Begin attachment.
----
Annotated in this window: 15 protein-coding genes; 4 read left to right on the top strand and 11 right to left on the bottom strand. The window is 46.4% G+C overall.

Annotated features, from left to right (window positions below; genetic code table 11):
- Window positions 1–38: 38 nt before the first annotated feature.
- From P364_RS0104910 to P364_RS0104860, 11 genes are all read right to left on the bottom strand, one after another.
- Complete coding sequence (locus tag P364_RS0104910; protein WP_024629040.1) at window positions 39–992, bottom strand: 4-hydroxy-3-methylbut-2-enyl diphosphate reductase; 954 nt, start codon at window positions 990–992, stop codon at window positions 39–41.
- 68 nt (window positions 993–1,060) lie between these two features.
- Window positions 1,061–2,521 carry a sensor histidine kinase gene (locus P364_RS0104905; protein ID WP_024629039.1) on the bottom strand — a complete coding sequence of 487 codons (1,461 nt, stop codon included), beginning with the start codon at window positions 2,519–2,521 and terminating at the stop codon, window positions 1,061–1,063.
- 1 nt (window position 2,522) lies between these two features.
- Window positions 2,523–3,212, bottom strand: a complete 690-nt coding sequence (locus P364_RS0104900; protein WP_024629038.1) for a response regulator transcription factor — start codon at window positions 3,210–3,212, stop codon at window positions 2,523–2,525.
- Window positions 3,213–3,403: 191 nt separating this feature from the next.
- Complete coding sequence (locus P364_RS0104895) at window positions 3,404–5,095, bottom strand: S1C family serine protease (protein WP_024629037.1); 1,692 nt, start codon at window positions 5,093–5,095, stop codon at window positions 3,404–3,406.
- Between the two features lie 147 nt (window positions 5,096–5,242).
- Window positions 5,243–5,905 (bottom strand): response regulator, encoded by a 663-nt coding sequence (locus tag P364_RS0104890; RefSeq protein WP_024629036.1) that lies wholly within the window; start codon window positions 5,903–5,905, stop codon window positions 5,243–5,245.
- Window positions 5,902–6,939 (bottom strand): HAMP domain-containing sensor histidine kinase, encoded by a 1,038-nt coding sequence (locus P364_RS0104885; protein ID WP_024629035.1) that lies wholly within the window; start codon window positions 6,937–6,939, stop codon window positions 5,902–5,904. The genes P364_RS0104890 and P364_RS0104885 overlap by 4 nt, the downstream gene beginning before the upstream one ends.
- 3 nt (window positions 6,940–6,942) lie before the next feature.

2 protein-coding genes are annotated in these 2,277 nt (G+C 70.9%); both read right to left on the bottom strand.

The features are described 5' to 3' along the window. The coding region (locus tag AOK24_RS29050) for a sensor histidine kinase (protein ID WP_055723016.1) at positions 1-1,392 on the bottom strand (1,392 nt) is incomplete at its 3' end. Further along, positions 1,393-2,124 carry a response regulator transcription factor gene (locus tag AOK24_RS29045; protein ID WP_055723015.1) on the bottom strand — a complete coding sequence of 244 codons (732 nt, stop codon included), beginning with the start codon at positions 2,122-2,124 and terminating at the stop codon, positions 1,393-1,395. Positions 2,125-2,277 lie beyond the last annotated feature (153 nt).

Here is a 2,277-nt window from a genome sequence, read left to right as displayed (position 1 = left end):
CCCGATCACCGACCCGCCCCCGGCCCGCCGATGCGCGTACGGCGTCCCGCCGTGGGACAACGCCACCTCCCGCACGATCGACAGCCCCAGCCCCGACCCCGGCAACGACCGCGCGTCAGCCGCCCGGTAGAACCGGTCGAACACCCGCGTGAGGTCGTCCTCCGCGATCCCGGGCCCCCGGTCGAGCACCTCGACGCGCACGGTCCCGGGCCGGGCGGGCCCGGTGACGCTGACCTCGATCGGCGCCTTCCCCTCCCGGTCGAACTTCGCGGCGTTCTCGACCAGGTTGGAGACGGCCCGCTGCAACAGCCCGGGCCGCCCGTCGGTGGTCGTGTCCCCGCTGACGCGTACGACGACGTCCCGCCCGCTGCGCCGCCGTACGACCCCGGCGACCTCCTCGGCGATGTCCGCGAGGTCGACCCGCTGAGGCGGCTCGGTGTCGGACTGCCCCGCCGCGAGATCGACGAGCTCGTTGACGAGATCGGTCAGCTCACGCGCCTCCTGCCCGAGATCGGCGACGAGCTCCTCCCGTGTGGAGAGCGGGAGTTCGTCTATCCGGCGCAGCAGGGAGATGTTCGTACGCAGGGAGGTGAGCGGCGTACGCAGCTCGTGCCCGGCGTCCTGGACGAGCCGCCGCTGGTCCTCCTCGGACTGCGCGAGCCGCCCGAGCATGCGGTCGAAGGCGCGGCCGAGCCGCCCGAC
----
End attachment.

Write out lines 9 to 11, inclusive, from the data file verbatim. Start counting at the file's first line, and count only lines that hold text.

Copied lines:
- Window positions 2,523–3,212, bottom strand: a complete 690-nt coding sequence (locus P364_RS0104900; protein WP_024629038.1) for a response regulator transcription factor — start codon at window positions 3,210–3,212, stop codon at window positions 2,523–2,525.
- Window positions 3,213–3,403: 191 nt separating this feature from the next.
- Complete coding sequence (locus P364_RS0104895) at window positions 3,404–5,095, bottom strand: S1C family serine protease (protein WP_024629037.1); 1,692 nt, start codon at window positions 5,093–5,095, stop codon at window positions 3,404–3,406.